In April, inflation increased to 9%, up from 7% in March, equating to a 40 year high. The rapid increase comes as people in the UK are battling high energy costs, which rose 54% in April and are set to rise by 40% in October.
However, this week, workers are getting conflicting advice from the Government and the financial sector on combatting these catastrophic rises. For example, Safeguarding Minister Rachel Maclean told Sky News that workers “should take on more hours or move to a better-paid job.”
Meanwhile, Bank of England chief, Andrew Bailey, told MPs that workers should “think and reflect” before asking for pay rises.
Meanwhile, real wages in the UK suffered a sharp fall between January and March. The Office for National Statistics (ONS) revealed that in the light of the escalating cost-of-living crisis, regular pay, excluding bonuses, fell by 2.9 per cent in March when Consumer Prices Index (CPI) inflation was taken into account – the largest drop since November 2011.
Real pay falling at the same time as inflation is spiralling is a recipe for disaster. The IER has long argued that calls for pay restraint in the midst of economic crises featuring high inflation are self-defeating, choking the chances of sustainable recovery. The key to a more secure economic basis for the country is increased levels of collective bargaining, higher trade union density, more secure jobs and higher pay – which then boosts spending power in local economies.
Unions have responsed to the news in unison.
Sharon Graham, Unite general secretary said:
“The alarm bells are ringing very loudly now. Earnings are being pummelled, the government is, shamefully, turning its back on those in need and employers are squeezing wages. So, we will absolutely take no more lectures on pay restraint from the millionaire governor of the Bank of England.
If Andrew Bailey wants to lecture anyone about belt-tightening, he should direct his attention to the CEOs of the UK’s top 100 companies who have seen their wages swell by an average of 34 per cent to an astonishing £4.1 million a year. Ask them to pause to reflect about the scale of their corporate greed.
Workers, on the other hand, are at least £70 worse off than this time last year and are being battered by spiralling food and energy costs. Telling them to pay for a crisis which is absolutely not of their making is obscene and totally unacceptable to Unite.
Unite’s answer to the current crisis is that employers who can pay decent wages won’t will face industrial action. I can tell you that we don’t intend to shift from that.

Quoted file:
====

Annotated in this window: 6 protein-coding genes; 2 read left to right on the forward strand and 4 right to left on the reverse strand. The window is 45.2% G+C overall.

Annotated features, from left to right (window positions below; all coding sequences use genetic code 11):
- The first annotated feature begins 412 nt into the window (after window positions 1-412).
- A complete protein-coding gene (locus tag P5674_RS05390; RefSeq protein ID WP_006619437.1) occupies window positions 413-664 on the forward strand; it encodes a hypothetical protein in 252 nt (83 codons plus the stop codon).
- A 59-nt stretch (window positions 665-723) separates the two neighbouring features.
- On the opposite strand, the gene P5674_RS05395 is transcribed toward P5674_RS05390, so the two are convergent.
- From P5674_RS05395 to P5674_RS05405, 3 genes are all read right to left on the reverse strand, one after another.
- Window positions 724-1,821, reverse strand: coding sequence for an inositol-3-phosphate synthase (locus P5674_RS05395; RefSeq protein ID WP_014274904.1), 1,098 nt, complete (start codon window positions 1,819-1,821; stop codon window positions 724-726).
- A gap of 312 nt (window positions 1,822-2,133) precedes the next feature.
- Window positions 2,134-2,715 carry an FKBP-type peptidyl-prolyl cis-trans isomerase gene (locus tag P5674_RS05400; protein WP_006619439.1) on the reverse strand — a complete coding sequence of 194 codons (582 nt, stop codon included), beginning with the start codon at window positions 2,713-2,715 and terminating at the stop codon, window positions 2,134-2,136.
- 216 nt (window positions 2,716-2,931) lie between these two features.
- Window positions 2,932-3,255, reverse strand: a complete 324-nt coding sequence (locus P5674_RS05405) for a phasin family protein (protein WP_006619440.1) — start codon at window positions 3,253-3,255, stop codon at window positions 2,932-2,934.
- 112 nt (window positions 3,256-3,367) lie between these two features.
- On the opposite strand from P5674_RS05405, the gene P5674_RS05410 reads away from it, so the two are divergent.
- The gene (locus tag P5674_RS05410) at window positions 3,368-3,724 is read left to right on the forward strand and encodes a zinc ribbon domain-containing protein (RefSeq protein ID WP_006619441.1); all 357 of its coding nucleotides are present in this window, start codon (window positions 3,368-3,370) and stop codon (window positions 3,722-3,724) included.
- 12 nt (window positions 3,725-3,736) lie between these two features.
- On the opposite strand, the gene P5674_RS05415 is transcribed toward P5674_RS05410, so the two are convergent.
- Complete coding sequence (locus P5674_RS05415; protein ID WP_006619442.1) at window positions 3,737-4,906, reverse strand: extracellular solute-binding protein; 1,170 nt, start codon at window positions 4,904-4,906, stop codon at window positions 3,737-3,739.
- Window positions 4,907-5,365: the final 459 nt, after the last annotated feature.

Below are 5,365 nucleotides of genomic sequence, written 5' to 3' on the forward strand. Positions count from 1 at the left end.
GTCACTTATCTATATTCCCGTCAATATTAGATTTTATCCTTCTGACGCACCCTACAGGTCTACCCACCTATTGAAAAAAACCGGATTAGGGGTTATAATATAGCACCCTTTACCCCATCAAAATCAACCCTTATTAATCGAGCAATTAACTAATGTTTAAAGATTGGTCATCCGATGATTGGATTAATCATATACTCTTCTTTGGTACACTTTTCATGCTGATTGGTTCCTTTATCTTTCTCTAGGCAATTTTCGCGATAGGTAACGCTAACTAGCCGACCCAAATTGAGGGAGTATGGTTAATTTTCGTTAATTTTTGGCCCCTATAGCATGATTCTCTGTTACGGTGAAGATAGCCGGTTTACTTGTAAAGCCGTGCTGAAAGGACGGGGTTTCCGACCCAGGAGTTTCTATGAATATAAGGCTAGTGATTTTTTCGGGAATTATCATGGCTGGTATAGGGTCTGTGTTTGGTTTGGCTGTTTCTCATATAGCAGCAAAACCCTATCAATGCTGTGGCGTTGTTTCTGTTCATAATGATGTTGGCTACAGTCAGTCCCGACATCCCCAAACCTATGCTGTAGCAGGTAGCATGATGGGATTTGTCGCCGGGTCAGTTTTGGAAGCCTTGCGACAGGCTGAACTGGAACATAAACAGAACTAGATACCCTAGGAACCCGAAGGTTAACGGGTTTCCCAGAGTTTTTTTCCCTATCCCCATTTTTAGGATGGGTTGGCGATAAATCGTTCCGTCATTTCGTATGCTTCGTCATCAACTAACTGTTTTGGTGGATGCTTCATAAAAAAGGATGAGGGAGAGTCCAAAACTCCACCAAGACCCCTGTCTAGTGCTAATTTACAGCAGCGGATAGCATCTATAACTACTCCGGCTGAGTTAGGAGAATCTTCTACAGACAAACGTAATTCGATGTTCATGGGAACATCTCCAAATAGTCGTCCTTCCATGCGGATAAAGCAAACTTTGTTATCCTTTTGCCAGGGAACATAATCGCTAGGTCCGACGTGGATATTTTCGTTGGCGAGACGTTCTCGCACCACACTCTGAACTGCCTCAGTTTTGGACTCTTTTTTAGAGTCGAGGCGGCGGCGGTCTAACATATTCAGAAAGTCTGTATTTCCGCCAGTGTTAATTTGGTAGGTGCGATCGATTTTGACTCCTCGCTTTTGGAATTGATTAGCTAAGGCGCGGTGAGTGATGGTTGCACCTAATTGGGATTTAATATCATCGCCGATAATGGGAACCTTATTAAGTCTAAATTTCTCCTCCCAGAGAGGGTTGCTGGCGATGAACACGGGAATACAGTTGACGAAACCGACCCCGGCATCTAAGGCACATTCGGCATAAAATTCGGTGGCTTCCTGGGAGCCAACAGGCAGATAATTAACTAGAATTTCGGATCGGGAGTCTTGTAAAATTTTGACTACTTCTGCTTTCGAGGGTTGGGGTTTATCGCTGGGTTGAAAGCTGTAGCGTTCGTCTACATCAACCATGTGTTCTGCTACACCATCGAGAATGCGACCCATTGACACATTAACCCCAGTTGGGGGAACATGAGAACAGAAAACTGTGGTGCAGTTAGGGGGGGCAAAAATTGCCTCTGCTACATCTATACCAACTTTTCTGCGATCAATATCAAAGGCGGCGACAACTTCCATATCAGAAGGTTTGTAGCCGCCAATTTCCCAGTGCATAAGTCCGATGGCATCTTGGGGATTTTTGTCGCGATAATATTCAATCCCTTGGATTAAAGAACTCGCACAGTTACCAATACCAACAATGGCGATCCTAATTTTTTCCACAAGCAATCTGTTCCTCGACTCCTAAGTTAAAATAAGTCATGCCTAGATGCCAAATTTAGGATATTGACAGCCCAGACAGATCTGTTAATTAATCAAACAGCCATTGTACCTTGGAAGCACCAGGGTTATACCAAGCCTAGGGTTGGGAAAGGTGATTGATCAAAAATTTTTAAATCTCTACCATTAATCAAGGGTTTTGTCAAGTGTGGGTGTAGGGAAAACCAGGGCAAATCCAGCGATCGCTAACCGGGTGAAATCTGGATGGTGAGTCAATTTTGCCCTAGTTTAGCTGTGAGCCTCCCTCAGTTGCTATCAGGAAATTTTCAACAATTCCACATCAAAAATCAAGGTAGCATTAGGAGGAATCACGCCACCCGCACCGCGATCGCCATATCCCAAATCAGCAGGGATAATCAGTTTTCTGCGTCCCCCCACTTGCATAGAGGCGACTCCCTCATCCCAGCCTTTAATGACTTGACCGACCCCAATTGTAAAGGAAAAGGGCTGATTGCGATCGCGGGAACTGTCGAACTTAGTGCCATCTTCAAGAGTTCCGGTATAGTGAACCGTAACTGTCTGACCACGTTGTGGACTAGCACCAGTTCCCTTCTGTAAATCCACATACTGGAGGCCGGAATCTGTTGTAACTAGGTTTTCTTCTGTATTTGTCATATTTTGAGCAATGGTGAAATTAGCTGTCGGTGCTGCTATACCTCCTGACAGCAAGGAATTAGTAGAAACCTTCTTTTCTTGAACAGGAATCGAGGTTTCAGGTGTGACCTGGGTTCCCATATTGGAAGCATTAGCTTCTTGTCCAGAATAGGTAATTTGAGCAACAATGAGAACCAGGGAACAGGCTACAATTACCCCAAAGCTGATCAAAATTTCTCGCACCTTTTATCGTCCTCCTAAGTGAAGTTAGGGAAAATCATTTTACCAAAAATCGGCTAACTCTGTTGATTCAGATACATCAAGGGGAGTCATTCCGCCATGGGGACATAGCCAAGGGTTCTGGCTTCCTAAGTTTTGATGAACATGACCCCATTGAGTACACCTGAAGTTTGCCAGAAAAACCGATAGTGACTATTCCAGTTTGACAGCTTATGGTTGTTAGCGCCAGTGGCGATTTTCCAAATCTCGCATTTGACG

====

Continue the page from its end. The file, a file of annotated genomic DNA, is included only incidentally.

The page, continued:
We have been involved in over 300 disputes since I became general secretary. Fifty thousand union members have been involved in industrial action in that time and we’ve won millions of pounds in pay uplifts. Being in a strong union like Unite is the only way for workers to defend their jobs, pay and conditions and get a decent ‘share of the pie’.”
Frances O’Grady, TUC General Secretary said:
“Conservative MPs keep telling families there is no cost of living crisis – it’s their own fault for not working more hours or having the wrong diet. But with inflation so high, the crisis is cold, hard reality. And families are desperate for the government to help with an emergency budget.
The pandemic showed that the government can act to help business and workers if they want to. The Chancellor must step up with an emergency budget that helps families with a boost to universal credit and the minimum wage. And we urgently need a windfall tax on oil and gas to fund energy grants for struggling households.”
Christina McAnea, UNISON general secretary said:
“For millions of low-paid workers, the struggle gets worse with every passing month. With prices surging and wages slumping, many households don’t have enough cash to cover the basics.
Ministers can’t continue to sit on the sidelines and do nothing. Hard-up families on stretched budgets need emergency support. Boosting benefits and lifting public sector wages above rising costs are a must if families are to have any hope.
Proper pay rises will ease financial hardship, protect essential services and put money back into forgotten local communities.”
Gary Smith, GMB General Secretary, said:
“Pay dropping at the same time as inflation runs rampant could spell disaster for too many working people.
Real wages have suffered their biggest drop for a decade – yet the boss of the Bank of England still thinks people shouldn’t ask for a pay rise.
The best way to get wages rising is to empower trade unions. GMB is winning above inflation pay-rises for workers all across the country.
And we need urgent action from the government to help people with the cost of living crisis.”